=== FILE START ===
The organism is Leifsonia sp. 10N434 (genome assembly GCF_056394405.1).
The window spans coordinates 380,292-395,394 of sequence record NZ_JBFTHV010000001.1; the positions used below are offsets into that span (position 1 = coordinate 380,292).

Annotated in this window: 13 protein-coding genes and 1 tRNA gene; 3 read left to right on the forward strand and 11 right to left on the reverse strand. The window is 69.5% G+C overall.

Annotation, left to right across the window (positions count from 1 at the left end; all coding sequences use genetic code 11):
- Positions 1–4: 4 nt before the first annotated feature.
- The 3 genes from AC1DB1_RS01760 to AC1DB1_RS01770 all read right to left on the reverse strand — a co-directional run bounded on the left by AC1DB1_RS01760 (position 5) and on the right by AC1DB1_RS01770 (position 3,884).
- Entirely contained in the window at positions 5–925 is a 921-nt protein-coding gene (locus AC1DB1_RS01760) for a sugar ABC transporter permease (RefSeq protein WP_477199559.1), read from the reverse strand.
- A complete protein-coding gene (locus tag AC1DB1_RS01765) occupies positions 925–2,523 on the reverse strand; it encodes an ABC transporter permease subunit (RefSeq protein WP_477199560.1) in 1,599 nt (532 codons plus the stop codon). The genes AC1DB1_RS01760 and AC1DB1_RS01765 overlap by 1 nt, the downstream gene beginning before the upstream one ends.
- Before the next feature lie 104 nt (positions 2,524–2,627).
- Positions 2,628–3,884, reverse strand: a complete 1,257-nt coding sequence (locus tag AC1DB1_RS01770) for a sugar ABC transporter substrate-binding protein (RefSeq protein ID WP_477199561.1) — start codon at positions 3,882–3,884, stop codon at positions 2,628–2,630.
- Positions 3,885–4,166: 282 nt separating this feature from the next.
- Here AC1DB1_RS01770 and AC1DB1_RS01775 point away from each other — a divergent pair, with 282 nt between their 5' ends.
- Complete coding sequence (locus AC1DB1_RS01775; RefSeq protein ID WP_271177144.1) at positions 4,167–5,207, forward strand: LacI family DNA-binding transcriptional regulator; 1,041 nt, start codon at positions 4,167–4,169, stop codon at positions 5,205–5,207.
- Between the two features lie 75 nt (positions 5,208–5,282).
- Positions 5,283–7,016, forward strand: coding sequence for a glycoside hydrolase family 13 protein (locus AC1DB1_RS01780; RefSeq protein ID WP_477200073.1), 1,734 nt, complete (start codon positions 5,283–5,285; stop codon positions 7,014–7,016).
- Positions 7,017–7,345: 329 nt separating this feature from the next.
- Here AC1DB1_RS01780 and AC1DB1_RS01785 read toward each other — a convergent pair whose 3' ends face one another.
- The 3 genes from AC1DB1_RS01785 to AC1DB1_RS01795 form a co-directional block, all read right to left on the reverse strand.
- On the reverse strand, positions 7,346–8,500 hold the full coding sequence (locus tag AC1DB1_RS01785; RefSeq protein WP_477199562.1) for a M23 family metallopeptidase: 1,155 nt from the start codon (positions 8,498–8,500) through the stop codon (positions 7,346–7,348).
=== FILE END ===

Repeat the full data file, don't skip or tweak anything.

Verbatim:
The organism is Leifsonia sp. 10N434 (genome assembly GCF_056394405.1).
The window spans coordinates 380,292-395,394 of sequence record NZ_JBFTHV010000001.1; the positions used below are offsets into that span (position 1 = coordinate 380,292).

Annotated in this window: 13 protein-coding genes and 1 tRNA gene; 3 read left to right on the forward strand and 11 right to left on the reverse strand. The window is 69.5% G+C overall.

Annotation, left to right across the window (positions count from 1 at the left end; all coding sequences use genetic code 11):
- Positions 1–4: 4 nt before the first annotated feature.
- The 3 genes from AC1DB1_RS01760 to AC1DB1_RS01770 all read right to left on the reverse strand — a co-directional run bounded on the left by AC1DB1_RS01760 (position 5) and on the right by AC1DB1_RS01770 (position 3,884).
- Entirely contained in the window at positions 5–925 is a 921-nt protein-coding gene (locus AC1DB1_RS01760) for a sugar ABC transporter permease (RefSeq protein WP_477199559.1), read from the reverse strand.
- A complete protein-coding gene (locus tag AC1DB1_RS01765) occupies positions 925–2,523 on the reverse strand; it encodes an ABC transporter permease subunit (RefSeq protein WP_477199560.1) in 1,599 nt (532 codons plus the stop codon). The genes AC1DB1_RS01760 and AC1DB1_RS01765 overlap by 1 nt, the downstream gene beginning before the upstream one ends.
- Before the next feature lie 104 nt (positions 2,524–2,627).
- Positions 2,628–3,884, reverse strand: a complete 1,257-nt coding sequence (locus tag AC1DB1_RS01770) for a sugar ABC transporter substrate-binding protein (RefSeq protein ID WP_477199561.1) — start codon at positions 3,882–3,884, stop codon at positions 2,628–2,630.
- Positions 3,885–4,166: 282 nt separating this feature from the next.
- Here AC1DB1_RS01770 and AC1DB1_RS01775 point away from each other — a divergent pair, with 282 nt between their 5' ends.
- Complete coding sequence (locus AC1DB1_RS01775; RefSeq protein ID WP_271177144.1) at positions 4,167–5,207, forward strand: LacI family DNA-binding transcriptional regulator; 1,041 nt, start codon at positions 4,167–4,169, stop codon at positions 5,205–5,207.
- Between the two features lie 75 nt (positions 5,208–5,282).
- Positions 5,283–7,016, forward strand: coding sequence for a glycoside hydrolase family 13 protein (locus AC1DB1_RS01780; RefSeq protein ID WP_477200073.1), 1,734 nt, complete (start codon positions 5,283–5,285; stop codon positions 7,014–7,016).
- Positions 7,017–7,345: 329 nt separating this feature from the next.
- Here AC1DB1_RS01780 and AC1DB1_RS01785 read toward each other — a convergent pair whose 3' ends face one another.
- The 3 genes from AC1DB1_RS01785 to AC1DB1_RS01795 form a co-directional block, all read right to left on the reverse strand.
- On the reverse strand, positions 7,346–8,500 hold the full coding sequence (locus tag AC1DB1_RS01785; RefSeq protein WP_477199562.1) for a M23 family metallopeptidase: 1,155 nt from the start codon (positions 8,498–8,500) through the stop codon (positions 7,346–7,348).